The real-world problems of providing affordable medical care for seniors and the non-elderly have intensified and, yet, the range of what policy makers and reform advocates see as responsible or even conceivable remedies is narrower in the 2004 presidential campaign than what it was during Bill Clinton's campaign in 1992. This article explains this paradox by studying what is on the minds of voters and how the candidates are responding. It suggests that the political response to comparable real-world conditions in health care have been diminished by the newfound attention to national security, changing public perceptions toward health care, and the political calculations of politicians as they react to well-organized interest groups and the demands of new national and international issues.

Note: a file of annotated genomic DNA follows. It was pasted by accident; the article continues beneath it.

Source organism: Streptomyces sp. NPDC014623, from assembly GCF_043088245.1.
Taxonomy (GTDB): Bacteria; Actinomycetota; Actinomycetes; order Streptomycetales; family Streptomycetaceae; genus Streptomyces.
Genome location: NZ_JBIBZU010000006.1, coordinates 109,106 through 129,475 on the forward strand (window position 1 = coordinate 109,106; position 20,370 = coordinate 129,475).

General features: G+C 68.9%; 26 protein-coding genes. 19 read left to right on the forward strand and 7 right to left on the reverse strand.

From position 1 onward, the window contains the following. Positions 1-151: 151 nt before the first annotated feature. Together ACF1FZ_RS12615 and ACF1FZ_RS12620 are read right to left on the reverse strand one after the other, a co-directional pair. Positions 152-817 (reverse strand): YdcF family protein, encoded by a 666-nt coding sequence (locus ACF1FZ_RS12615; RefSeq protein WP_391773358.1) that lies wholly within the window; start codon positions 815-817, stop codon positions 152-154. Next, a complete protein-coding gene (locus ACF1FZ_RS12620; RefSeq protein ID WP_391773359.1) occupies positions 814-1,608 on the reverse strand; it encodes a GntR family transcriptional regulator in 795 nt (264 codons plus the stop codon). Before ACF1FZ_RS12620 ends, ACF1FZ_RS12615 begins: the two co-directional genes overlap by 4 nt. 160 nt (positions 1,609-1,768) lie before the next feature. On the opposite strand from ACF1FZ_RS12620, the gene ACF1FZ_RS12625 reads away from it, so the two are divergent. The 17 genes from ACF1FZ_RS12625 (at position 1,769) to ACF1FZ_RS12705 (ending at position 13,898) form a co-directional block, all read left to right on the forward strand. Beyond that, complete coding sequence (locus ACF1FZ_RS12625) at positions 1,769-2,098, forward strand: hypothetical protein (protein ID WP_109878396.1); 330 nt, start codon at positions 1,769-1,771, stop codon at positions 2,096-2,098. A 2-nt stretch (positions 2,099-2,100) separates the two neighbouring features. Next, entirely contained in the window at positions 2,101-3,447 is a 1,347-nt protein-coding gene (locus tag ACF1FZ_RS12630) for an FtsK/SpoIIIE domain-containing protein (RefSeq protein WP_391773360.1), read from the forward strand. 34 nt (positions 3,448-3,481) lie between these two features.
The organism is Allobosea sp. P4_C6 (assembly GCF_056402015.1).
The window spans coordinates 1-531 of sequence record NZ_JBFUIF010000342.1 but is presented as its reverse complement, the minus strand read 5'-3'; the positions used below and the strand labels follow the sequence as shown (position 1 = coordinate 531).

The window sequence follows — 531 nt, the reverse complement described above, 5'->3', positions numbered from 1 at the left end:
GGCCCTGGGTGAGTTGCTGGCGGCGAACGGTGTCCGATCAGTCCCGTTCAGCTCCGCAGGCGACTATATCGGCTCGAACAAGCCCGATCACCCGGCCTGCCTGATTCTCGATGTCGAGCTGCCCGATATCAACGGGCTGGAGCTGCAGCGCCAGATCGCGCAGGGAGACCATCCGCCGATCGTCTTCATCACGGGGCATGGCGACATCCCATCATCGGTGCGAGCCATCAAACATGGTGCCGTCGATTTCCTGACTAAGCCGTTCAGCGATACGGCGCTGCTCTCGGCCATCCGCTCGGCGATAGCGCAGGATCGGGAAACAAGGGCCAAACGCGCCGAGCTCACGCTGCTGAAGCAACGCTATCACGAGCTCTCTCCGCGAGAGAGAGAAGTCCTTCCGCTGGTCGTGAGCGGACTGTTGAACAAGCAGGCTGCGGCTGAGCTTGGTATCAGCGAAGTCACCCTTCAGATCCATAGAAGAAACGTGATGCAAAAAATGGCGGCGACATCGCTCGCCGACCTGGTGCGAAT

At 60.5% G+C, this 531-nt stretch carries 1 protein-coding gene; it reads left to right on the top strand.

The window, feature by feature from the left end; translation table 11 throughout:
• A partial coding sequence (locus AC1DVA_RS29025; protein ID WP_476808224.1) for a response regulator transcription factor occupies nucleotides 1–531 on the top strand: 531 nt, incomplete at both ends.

|Original language||English (US)|
|Number of pages||7|
|Journal||Journal of Law, Medicine and Ethics|
|State||Published - 2004|